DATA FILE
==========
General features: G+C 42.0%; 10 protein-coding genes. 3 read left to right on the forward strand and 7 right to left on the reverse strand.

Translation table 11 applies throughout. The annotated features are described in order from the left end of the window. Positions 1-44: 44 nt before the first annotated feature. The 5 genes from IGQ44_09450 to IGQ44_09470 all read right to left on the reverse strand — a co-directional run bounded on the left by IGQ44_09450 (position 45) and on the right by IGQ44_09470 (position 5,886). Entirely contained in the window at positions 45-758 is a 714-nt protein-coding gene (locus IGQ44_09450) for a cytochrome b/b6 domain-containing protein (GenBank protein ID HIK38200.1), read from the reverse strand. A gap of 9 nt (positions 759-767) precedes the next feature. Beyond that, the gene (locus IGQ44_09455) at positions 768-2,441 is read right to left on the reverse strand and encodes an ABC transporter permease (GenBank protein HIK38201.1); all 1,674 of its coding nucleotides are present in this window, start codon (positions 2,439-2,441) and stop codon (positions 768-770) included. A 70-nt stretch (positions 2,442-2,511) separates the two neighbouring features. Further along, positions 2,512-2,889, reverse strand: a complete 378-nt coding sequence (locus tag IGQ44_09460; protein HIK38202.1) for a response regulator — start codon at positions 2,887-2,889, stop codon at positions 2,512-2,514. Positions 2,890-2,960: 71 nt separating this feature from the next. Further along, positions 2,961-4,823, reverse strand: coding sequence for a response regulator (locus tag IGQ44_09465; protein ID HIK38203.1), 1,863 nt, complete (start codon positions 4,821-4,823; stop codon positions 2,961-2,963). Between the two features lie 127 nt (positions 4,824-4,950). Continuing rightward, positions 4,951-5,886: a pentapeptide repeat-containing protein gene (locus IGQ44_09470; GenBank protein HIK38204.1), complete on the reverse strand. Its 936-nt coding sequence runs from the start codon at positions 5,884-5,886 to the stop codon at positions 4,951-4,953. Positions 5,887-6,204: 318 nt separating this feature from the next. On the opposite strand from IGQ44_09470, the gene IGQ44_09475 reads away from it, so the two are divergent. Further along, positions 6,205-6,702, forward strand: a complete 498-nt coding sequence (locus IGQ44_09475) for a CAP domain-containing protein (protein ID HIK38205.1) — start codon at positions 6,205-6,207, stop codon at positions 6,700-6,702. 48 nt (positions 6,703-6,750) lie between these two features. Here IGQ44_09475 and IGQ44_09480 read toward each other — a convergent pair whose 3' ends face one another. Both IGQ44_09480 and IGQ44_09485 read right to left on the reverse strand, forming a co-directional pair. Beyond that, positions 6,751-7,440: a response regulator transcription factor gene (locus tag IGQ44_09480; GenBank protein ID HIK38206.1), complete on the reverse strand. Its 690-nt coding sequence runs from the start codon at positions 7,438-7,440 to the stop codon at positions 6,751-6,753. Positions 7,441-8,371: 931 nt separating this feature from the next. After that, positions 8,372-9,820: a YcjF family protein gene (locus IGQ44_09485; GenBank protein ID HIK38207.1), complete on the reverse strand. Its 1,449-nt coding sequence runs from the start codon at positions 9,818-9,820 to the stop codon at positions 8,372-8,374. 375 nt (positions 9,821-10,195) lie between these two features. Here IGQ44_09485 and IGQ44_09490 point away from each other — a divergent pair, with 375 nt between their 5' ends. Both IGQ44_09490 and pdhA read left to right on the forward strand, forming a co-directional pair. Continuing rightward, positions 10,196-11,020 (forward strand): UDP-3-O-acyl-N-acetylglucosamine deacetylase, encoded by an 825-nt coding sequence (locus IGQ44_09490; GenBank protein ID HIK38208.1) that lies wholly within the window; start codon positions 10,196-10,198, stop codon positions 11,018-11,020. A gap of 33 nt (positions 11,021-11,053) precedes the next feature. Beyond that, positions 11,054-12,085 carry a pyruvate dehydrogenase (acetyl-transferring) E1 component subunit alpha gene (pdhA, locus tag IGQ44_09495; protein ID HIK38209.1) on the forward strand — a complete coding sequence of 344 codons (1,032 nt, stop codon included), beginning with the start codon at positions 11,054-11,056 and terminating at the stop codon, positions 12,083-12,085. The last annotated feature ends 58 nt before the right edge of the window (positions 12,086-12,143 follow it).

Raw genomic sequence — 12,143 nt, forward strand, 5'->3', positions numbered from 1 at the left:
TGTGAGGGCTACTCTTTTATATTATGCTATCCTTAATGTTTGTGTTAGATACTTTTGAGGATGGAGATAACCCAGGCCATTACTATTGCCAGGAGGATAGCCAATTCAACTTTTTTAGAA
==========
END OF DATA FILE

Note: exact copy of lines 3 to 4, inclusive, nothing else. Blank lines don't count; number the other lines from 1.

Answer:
Raw genomic sequence — 12,143 nt, forward strand, 5'->3', positions numbered from 1 at the left:
TGTGAGGGCTACTCTTTTATATTATGCTATCCTTAATGTTTGTGTTAGATACTTTTGAGGATGGAGATAACCCAGGCCATTACTATTGCCAGGAGGATAGCCAATTCAACTTTTTTAGAA